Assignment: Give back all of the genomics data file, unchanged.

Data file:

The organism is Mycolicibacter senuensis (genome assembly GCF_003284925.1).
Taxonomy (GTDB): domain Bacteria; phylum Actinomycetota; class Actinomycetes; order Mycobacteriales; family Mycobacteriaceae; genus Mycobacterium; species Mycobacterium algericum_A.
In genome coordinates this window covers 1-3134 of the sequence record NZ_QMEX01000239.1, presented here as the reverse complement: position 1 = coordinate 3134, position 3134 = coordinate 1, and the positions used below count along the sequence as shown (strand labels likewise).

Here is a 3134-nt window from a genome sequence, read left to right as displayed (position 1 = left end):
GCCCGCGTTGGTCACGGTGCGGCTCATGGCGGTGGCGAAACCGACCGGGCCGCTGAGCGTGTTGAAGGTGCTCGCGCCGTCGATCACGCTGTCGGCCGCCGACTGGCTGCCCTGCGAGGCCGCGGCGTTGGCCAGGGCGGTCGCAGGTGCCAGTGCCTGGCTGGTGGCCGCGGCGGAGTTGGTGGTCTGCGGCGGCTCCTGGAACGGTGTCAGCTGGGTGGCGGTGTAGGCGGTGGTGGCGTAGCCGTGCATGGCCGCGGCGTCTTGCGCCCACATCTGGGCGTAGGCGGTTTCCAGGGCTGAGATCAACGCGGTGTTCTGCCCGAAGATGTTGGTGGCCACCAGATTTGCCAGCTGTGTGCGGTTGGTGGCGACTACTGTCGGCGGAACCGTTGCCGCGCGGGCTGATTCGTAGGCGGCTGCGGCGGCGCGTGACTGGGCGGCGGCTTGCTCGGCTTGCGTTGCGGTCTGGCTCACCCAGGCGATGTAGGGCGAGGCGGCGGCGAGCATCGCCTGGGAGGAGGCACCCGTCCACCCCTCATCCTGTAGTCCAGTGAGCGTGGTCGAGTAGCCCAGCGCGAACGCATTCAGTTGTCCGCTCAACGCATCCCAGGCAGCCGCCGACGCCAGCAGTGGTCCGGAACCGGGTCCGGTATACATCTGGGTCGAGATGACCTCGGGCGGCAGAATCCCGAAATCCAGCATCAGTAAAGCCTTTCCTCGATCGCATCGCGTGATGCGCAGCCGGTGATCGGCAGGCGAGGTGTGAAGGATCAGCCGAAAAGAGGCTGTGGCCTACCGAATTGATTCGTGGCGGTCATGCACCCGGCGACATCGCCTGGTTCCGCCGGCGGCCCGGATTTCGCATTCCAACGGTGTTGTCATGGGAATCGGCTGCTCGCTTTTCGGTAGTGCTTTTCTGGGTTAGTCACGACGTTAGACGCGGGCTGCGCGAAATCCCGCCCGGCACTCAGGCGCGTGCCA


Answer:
The organism is Mycolicibacter senuensis (genome assembly GCF_003284925.1).
Taxonomy (GTDB): domain Bacteria; phylum Actinomycetota; class Actinomycetes; order Mycobacteriales; family Mycobacteriaceae; genus Mycobacterium; species Mycobacterium algericum_A.
In genome coordinates this window covers 1-3134 of the sequence record NZ_QMEX01000239.1, presented here as the reverse complement: position 1 = coordinate 3134, position 3134 = coordinate 1, and the positions used below count along the sequence as shown (strand labels likewise).

Here is a 3134-nt window from a genome sequence, read left to right as displayed (position 1 = left end):
GCCCGCGTTGGTCACGGTGCGGCTCATGGCGGTGGCGAAACCGACCGGGCCGCTGAGCGTGTTGAAGGTGCTCGCGCCGTCGATCACGCTGTCGGCCGCCGACTGGCTGCCCTGCGAGGCCGCGGCGTTGGCCAGGGCGGTCGCAGGTGCCAGTGCCTGGCTGGTGGCCGCGGCGGAGTTGGTGGTCTGCGGCGGCTCCTGGAACGGTGTCAGCTGGGTGGCGGTGTAGGCGGTGGTGGCGTAGCCGTGCATGGCCGCGGCGTCTTGCGCCCACATCTGGGCGTAGGCGGTTTCCAGGGCTGAGATCAACGCGGTGTTCTGCCCGAAGATGTTGGTGGCCACCAGATTTGCCAGCTGTGTGCGGTTGGTGGCGACTACTGTCGGCGGAACCGTTGCCGCGCGGGCTGATTCGTAGGCGGCTGCGGCGGCGCGTGACTGGGCGGCGGCTTGCTCGGCTTGCGTTGCGGTCTGGCTCACCCAGGCGATGTAGGGCGAGGCGGCGGCGAGCATCGCCTGGGAGGAGGCACCCGTCCACCCCTCATCCTGTAGTCCAGTGAGCGTGGTCGAGTAGCCCAGCGCGAACGCATTCAGTTGTCCGCTCAACGCATCCCAGGCAGCCGCCGACGCCAGCAGTGGTCCGGAACCGGGTCCGGTATACATCTGGGTCGAGATGACCTCGGGCGGCAGAATCCCGAAATCCAGCATCAGTAAAGCCTTTCCTCGATCGCATCGCGTGATGCGCAGCCGGTGATCGGCAGGCGAGGTGTGAAGGATCAGCCGAAAAGAGGCTGTGGCCTACCGAATTGATTCGTGGCGGTCATGCACCCGGCGACATCGCCTGGTTCCGCCGGCGGCCCGGATTTCGCATTCCAACGGTGTTGTCATGGGAATCGGCTGCTCGCTTTTCGGTAGTGCTTTTCTGGGTTAGTCACGACGTTAGACGCGGGCTGCGCGAAATCCCGCCCGGCACTCAGGCGCGTGCCA